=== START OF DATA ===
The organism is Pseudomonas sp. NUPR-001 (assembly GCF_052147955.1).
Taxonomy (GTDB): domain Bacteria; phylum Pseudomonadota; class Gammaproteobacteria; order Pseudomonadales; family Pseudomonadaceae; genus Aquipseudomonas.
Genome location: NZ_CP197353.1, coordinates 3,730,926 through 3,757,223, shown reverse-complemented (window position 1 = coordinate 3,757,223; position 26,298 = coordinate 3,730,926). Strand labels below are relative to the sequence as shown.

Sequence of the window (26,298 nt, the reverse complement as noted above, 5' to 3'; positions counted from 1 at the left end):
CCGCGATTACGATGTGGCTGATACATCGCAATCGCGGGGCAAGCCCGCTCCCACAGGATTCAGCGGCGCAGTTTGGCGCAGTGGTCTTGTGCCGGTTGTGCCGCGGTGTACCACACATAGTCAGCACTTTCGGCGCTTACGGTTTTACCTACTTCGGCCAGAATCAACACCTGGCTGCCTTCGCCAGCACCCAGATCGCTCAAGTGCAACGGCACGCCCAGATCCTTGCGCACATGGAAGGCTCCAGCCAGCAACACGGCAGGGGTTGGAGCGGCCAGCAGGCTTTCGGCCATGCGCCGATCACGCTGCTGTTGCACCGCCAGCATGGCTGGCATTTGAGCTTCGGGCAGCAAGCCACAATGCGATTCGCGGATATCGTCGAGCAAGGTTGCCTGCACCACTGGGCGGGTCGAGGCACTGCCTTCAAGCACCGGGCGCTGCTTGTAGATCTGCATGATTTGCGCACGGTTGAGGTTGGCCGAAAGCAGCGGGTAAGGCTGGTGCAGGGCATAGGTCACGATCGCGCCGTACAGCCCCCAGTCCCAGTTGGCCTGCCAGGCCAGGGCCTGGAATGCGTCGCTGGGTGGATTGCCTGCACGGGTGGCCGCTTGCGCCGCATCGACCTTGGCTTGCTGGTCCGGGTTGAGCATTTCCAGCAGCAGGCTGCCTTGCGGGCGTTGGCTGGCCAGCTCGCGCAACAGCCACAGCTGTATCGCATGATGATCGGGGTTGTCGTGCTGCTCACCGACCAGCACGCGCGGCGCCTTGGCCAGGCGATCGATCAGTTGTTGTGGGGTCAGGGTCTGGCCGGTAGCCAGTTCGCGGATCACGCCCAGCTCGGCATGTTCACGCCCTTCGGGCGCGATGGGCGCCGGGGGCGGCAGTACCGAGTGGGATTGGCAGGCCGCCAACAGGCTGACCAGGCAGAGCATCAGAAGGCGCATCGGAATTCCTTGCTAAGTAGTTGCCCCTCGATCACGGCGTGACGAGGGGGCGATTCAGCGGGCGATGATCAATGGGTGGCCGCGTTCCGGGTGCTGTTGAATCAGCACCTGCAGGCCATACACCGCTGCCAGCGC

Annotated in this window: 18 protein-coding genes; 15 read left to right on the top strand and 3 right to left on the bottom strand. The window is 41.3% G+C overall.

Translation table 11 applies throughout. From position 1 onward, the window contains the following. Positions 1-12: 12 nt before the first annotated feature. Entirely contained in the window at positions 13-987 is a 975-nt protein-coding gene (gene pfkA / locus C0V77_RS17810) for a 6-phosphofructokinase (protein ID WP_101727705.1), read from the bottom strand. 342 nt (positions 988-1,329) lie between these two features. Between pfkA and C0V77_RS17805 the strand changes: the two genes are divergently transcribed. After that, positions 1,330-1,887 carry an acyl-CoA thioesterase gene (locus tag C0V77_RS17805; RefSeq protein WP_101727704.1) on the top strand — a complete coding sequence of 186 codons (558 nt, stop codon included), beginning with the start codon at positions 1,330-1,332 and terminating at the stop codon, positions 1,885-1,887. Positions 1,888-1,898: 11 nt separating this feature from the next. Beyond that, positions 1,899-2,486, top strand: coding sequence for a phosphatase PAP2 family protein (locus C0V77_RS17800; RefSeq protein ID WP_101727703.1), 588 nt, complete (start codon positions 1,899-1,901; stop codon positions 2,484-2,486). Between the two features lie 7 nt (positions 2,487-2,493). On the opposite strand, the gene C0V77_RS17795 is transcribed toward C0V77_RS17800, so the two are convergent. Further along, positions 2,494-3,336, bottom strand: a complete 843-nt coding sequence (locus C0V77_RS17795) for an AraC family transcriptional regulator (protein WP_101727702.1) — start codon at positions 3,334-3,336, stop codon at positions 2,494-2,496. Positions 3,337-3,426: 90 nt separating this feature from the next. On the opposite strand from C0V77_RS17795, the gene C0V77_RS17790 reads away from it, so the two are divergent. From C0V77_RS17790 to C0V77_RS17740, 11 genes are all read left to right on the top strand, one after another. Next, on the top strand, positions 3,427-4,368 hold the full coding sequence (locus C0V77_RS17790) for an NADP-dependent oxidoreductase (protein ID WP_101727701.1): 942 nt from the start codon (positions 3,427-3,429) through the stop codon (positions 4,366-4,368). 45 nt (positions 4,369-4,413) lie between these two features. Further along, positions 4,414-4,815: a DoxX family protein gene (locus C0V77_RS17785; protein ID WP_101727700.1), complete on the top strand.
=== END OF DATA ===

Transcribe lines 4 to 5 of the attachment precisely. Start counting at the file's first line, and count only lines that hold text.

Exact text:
Sequence of the window (26,298 nt, the reverse complement as noted above, 5' to 3'; positions counted from 1 at the left end):
CCGCGATTACGATGTGGCTGATACATCGCAATCGCGGGGCAAGCCCGCTCCCACAGGATTCAGCGGCGCAGTTTGGCGCAGTGGTCTTGTGCCGGTTGTGCCGCGGTGTACCACACATAGTCAGCACTTTCGGCGCTTACGGTTTTACCTACTTCGGCCAGAATCAACACCTGGCTGCCTTCGCCAGCACCCAGATCGCTCAAGTGCAACGGCACGCCCAGATCCTTGCGCACATGGAAGGCTCCAGCCAGCAACACGGCAGGGGTTGGAGCGGCCAGCAGGCTTTCGGCCATGCGCCGATCACGCTGCTGTTGCACCGCCAGCATGGCTGGCATTTGAGCTTCGGGCAGCAAGCCACAATGCGATTCGCGGATATCGTCGAGCAAGGTTGCCTGCACCACTGGGCGGGTCGAGGCACTGCCTTCAAGCACCGGGCGCTGCTTGTAGATCTGCATGATTTGCGCACGGTTGAGGTTGGCCGAAAGCAGCGGGTAAGGCTGGTGCAGGGCATAGGTCACGATCGCGCCGTACAGCCCCCAGTCCCAGTTGGCCTGCCAGGCCAGGGCCTGGAATGCGTCGCTGGGTGGATTGCCTGCACGGGTGGCCGCTTGCGCCGCATCGACCTTGGCTTGCTGGTCCGGGTTGAGCATTTCCAGCAGCAGGCTGCCTTGCGGGCGTTGGCTGGCCAGCTCGCGCAACAGCCACAGCTGTATCGCATGATGATCGGGGTTGTCGTGCTGCTCACCGACCAGCACGCGCGGCGCCTTGGCCAGGCGATCGATCAGTTGTTGTGGGGTCAGGGTCTGGCCGGTAGCCAGTTCGCGGATCACGCCCAGCTCGGCATGTTCACGCCCTTCGGGCGCGATGGGCGCCGGGGGCGGCAGTACCGAGTGGGATTGGCAGGCCGCCAACAGGCTGACCAGGCAGAGCATCAGAAGGCGCATCGGAATTCCTTGCTAAGTAGTTGCCCCTCGATCACGGCGTGACGAGGGGGCGATTCAGCGGGCGATGATCAATGGGTGGCCGCGTTCCGGGTGCTGTTGAATCAGCACCTGCAGGCCATACACCGCTGCCAGCGC